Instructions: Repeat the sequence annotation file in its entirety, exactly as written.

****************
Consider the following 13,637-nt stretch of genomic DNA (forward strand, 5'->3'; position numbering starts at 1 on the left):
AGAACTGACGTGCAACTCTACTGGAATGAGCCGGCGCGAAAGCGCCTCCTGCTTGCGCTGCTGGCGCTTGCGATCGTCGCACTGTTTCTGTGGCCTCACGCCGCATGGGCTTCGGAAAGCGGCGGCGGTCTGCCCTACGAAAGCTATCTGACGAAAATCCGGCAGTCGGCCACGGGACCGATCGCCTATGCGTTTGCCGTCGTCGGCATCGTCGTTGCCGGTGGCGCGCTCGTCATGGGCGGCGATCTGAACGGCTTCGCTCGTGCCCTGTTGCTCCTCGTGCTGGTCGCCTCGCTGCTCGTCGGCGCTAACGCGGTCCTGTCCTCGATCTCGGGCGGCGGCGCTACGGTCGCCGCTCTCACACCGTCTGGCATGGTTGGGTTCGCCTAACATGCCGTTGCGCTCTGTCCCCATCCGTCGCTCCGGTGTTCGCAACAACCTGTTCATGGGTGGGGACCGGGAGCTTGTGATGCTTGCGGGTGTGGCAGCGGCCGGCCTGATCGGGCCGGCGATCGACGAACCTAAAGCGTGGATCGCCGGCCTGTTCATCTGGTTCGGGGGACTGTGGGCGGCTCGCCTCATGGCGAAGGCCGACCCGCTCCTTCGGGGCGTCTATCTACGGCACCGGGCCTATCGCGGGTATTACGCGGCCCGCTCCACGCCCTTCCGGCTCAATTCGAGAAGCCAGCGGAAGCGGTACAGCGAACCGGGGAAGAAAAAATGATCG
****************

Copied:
Consider the following 13,637-nt stretch of genomic DNA (forward strand, 5'->3'; position numbering starts at 1 on the left):
AGAACTGACGTGCAACTCTACTGGAATGAGCCGGCGCGAAAGCGCCTCCTGCTTGCGCTGCTGGCGCTTGCGATCGTCGCACTGTTTCTGTGGCCTCACGCCGCATGGGCTTCGGAAAGCGGCGGCGGTCTGCCCTACGAAAGCTATCTGACGAAAATCCGGCAGTCGGCCACGGGACCGATCGCCTATGCGTTTGCCGTCGTCGGCATCGTCGTTGCCGGTGGCGCGCTCGTCATGGGCGGCGATCTGAACGGCTTCGCTCGTGCCCTGTTGCTCCTCGTGCTGGTCGCCTCGCTGCTCGTCGGCGCTAACGCGGTCCTGTCCTCGATCTCGGGCGGCGGCGCTACGGTCGCCGCTCTCACACCGTCTGGCATGGTTGGGTTCGCCTAACATGCCGTTGCGCTCTGTCCCCATCCGTCGCTCCGGTGTTCGCAACAACCTGTTCATGGGTGGGGACCGGGAGCTTGTGATGCTTGCGGGTGTGGCAGCGGCCGGCCTGATCGGGCCGGCGATCGACGAACCTAAAGCGTGGATCGCCGGCCTGTTCATCTGGTTCGGGGGACTGTGGGCGGCTCGCCTCATGGCGAAGGCCGACCCGCTCCTTCGGGGCGTCTATCTACGGCACCGGGCCTATCGCGGGTATTACGCGGCCCGCTCCACGCCCTTCCGGCTCAATTCGAGAAGCCAGCGGAAGCGGTACAGCGAACCGGGGAAGAAAAAATGATCG